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Can someone explain to me why in the second question proco2, that x-> b.i -> f[3]?

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2 Answers 2

up vote 3 down vote accepted

Actually on the stack you only have a pointer to the struct s2 (in 8(%ebp)). Therefore after

movl 8(%ebp), %eax

in %eax you have an address of struct s2.

The 8th-11th bytes of struct s2 constitute f[0] and the 12th-15th bytes constitute f[1] and therefore you have

return x->f[1]

In the second case after

movl 8(%ebp), %eax

in %eax you have an address of struct s1.

The 4th-7th bytes of struct s1 constitute the b field of type union u1. Therefore after

movl 4(%eax), %eax

in %eax you have union u1. Since it's a union the %eax contains all field values at the same time (h, i and j). So

movl 20(%eax), %eax

is actually getting the 20th-23th byte of whatever pointer is in %eax (it can't be the j field since it's not a pointer). It can't be h field since it points to struct s1 and sizeof (struct s1) is 12 which is <20. Therefore it must be the i field. The 20th-23th byte of struct s2 is f[3] and therefore you have:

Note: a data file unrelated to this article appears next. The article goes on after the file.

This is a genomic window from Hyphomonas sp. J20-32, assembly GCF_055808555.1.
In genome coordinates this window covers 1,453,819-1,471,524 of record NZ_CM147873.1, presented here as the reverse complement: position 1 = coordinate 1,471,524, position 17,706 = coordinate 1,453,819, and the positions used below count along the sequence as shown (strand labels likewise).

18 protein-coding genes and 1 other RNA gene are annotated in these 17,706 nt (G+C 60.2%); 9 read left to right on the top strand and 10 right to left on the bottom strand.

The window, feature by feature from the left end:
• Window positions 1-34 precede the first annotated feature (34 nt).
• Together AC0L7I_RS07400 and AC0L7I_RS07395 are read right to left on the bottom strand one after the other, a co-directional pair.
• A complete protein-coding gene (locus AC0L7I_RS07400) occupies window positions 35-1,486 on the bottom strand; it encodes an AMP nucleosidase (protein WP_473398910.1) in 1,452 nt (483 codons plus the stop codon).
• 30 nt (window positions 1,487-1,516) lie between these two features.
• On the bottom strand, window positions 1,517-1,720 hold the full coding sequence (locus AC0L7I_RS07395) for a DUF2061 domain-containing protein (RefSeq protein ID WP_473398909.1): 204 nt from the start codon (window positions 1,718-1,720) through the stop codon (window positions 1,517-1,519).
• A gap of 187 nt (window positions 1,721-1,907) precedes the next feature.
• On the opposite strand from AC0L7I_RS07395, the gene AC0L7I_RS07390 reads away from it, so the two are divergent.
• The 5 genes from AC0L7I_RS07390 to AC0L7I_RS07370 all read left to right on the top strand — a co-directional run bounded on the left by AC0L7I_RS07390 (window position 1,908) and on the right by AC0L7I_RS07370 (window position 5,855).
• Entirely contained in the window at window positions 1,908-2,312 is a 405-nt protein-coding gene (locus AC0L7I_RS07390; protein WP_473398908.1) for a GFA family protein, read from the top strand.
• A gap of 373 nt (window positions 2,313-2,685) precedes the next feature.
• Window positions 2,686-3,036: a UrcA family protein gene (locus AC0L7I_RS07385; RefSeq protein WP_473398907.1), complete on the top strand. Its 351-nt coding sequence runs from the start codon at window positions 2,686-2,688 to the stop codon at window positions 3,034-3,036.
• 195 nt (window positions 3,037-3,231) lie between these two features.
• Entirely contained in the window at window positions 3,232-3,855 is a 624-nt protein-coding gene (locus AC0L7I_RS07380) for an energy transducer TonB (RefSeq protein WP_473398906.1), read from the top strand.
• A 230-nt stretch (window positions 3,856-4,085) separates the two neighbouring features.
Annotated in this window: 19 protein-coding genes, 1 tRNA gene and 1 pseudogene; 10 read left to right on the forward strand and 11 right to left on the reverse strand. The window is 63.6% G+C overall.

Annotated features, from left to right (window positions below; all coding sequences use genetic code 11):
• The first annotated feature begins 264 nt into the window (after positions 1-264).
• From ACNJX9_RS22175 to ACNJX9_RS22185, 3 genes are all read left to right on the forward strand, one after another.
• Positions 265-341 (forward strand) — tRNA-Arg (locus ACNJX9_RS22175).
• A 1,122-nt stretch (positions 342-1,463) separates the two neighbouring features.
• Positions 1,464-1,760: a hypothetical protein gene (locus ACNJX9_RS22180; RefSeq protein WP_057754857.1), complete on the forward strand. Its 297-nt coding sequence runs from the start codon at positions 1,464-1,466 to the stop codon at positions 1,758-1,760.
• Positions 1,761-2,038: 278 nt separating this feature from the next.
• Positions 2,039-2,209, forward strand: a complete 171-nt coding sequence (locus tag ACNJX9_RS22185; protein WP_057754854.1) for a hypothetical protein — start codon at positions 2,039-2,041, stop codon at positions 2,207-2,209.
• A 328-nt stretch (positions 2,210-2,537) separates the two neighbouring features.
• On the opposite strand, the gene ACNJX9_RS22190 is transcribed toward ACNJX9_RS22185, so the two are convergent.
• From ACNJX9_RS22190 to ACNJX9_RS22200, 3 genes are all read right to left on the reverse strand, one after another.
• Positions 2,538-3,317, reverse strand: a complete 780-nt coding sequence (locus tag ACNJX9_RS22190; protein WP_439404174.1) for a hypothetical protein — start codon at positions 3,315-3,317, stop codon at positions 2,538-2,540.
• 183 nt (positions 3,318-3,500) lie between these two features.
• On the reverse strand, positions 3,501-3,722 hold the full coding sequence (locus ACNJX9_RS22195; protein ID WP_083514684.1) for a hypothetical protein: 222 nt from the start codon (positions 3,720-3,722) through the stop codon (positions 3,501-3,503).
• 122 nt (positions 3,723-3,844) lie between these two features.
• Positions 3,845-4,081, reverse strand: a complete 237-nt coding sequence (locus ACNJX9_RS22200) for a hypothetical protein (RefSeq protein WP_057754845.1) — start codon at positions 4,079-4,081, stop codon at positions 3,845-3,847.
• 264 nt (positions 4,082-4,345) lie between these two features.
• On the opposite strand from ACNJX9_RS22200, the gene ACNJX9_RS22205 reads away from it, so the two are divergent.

return x->b.i->f[3]
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can you explain the second one? how did it get to b.i? –  Jenny C Nov 14 '12 at 2:43
and for the first question, is 8th-11th bytes of struct s2 -> f[0]? –  Jenny C Nov 14 '12 at 3:18
@Jenny I edited the answer so that it contains the second case and the answer to your question. –  ShyJ Nov 14 '12 at 22:03

mov 8(%ebp), %eax ;; eax = &x
mov 4(%eax), %eax ;; eax = x->b (or x->e)

More likely x->e would have had movsbl 4(%eax), %eax //; sign extension
or mov 4(%eax), %al with sign extension

Because char can't (shouldn't) be used as a pointer, the 4(%eax) was a ptr to struct. Which struct? 20%(eax) exists only for struct s2, unless originally there was an array os structs s1.

Offset 20 of s2 is f[3].

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